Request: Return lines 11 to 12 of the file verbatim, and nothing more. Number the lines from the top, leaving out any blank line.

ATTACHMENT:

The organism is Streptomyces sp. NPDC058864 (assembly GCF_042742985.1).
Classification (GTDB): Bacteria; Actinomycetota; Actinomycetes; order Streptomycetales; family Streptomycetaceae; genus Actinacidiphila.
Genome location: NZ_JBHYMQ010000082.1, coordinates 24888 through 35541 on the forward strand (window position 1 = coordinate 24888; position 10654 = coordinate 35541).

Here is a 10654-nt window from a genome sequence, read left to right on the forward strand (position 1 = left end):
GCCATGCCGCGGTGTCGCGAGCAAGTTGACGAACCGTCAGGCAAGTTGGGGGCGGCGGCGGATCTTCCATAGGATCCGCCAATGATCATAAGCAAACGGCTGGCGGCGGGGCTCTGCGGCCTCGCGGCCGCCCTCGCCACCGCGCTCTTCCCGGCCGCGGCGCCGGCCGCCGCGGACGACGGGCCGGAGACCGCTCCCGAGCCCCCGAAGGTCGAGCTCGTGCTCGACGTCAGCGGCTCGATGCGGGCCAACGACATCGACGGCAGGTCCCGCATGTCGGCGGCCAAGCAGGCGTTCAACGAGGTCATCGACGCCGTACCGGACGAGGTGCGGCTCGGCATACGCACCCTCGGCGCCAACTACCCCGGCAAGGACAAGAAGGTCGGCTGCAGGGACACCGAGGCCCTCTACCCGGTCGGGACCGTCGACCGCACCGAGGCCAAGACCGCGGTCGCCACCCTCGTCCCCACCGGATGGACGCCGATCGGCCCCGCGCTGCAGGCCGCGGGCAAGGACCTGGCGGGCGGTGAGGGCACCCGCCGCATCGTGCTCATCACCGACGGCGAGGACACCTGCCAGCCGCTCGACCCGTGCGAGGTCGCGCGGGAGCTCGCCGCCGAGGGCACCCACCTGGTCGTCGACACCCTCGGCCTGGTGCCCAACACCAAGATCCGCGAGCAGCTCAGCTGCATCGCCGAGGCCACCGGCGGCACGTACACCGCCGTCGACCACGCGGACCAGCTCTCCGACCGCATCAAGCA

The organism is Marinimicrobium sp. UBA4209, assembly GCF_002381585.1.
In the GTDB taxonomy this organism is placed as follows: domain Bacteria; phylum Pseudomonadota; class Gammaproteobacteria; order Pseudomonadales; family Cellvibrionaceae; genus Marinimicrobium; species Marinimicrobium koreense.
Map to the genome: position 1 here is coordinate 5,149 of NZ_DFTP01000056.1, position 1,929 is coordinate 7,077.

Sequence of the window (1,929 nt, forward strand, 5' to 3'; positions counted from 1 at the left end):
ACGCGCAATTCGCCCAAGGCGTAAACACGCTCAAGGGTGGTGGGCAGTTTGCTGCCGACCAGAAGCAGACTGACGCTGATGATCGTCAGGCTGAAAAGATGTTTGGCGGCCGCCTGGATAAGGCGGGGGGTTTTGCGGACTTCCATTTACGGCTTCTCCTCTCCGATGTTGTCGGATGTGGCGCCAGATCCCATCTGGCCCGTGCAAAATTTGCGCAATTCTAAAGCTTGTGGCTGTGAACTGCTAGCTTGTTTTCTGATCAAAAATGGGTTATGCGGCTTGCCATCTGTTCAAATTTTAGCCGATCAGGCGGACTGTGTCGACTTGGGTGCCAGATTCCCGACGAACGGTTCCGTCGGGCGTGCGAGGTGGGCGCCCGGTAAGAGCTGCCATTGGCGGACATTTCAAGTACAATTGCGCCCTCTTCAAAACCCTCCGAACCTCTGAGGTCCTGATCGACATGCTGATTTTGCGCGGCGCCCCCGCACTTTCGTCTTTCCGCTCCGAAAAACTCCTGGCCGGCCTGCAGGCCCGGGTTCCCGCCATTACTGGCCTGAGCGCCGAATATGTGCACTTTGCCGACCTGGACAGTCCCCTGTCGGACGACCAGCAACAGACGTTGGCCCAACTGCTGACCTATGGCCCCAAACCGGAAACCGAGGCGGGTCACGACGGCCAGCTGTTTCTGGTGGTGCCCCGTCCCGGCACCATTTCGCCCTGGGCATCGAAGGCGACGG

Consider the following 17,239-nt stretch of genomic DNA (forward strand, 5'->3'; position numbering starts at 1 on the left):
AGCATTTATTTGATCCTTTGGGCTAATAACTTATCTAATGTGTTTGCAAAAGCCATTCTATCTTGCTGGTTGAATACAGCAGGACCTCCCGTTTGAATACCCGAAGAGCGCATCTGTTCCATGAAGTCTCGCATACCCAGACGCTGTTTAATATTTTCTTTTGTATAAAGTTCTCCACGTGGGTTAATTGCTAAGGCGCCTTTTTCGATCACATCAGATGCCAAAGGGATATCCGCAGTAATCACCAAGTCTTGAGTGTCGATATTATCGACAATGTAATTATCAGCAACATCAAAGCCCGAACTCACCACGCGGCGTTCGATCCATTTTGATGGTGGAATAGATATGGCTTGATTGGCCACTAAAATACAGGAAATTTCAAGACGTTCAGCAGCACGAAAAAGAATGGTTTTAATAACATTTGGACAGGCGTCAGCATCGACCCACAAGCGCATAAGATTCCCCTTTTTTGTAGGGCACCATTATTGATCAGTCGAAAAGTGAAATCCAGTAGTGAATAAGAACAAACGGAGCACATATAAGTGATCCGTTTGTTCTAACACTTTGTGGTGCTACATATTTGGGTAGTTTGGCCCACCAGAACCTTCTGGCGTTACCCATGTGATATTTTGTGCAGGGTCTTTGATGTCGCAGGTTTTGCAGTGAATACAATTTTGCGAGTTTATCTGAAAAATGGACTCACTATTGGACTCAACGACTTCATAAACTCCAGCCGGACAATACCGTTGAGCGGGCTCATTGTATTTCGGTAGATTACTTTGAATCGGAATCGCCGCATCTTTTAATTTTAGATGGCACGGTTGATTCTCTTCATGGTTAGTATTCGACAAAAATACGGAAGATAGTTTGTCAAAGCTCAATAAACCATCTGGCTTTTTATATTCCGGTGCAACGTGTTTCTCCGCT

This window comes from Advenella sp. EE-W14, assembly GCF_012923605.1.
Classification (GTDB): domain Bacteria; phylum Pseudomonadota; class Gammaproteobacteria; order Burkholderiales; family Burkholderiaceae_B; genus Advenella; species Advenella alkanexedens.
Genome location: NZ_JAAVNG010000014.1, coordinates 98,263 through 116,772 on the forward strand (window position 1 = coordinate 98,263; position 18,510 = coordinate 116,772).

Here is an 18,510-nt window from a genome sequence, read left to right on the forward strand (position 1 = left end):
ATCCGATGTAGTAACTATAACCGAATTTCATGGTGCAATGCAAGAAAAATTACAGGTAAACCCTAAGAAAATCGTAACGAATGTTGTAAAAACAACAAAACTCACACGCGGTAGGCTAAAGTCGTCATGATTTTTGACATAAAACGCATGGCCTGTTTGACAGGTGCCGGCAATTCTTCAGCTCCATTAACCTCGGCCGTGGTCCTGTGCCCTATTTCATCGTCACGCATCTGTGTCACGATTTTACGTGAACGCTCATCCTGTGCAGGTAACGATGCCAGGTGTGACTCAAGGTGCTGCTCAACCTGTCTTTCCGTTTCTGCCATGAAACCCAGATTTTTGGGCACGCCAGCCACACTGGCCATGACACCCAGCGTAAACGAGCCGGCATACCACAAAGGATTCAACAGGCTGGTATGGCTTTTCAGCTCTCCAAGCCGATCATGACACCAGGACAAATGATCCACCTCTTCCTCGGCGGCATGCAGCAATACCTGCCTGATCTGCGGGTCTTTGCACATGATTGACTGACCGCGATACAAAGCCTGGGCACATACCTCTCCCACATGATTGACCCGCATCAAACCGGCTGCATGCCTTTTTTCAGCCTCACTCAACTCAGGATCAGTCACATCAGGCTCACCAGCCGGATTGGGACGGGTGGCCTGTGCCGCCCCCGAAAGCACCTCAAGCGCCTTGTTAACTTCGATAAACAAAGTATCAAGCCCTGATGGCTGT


Consider the following 17,239-nt stretch of genomic DNA (forward strand, 5'->3'; position numbering starts at 1 on the left):
AGCATTTATTTGATCCTTTGGGCTAATAACTTATCTAATGTGTTTGCAAAAGCCATTCTATCTTGCTGGTTGAATACAGCAGGACCTCCCGTTTGAATACCCGAAGAGCGCATCTGTTCCATGAAGTCTCGCATACCCAGACGCTGTTTAATATTTTCTTTTGTATAAAGTTCTCCACGTGGGTTAATTGCTAAGGCGCCTTTTTCGATCACATCAGATGCCAAAGGGATATCCGCAGTAATCACCAAGTCTTGAGTGTCGATATTATCGACAATGTAATTATCAGCAACATCAAAGCCCGAACTCACCACGCGGCGTTCGATCCATTTTGATGGTGGAATAGATATGGCTTGATTGGCCACTAAAATACAGGAAATTTCAAGACGTTCAGCAGCACGAAAAAGAATGGTTTTAATAACATTTGGACAGGCGTCAGCATCGACCCACAAGCGCATAAGATTCCCCTTTTTTGTAGGGCACCATTATTGATCAGTCGAAAAGTGAAATCCAGTAGTGAATAAGAACAAACGGAGCACATATAAGTGATCCGTTTGTTCTAACACTTTGTGGTGCTACATATTTGGGTAGTTTGGCCCACCAGAACCTTCTGGCGTTACCCATGTGATATTTTGTGCAGGGTCTTTGATGTCGCAGGTTTTGCAGTGAATACAATTTTGCGAGTTTATCTGAAAAATGGACTCACTATTGGACTCAACGACTTCATAAACTCCAGCCGGACAATACCGTTGAGCGGGCTCATTGTATTTCGGTAGATTACTTTGAATCGGAATCGCCGCATCTTTTAATTTTAGATGGCACGGTTGATTCTCTTCATGGTTAGTATTCGACAAAAATACGGAAGATAGTTTGTCAAAGCTCAATAAACCATCTGGCTTTTTATATTCCGGTGCAACGTGTTTCTCCGCT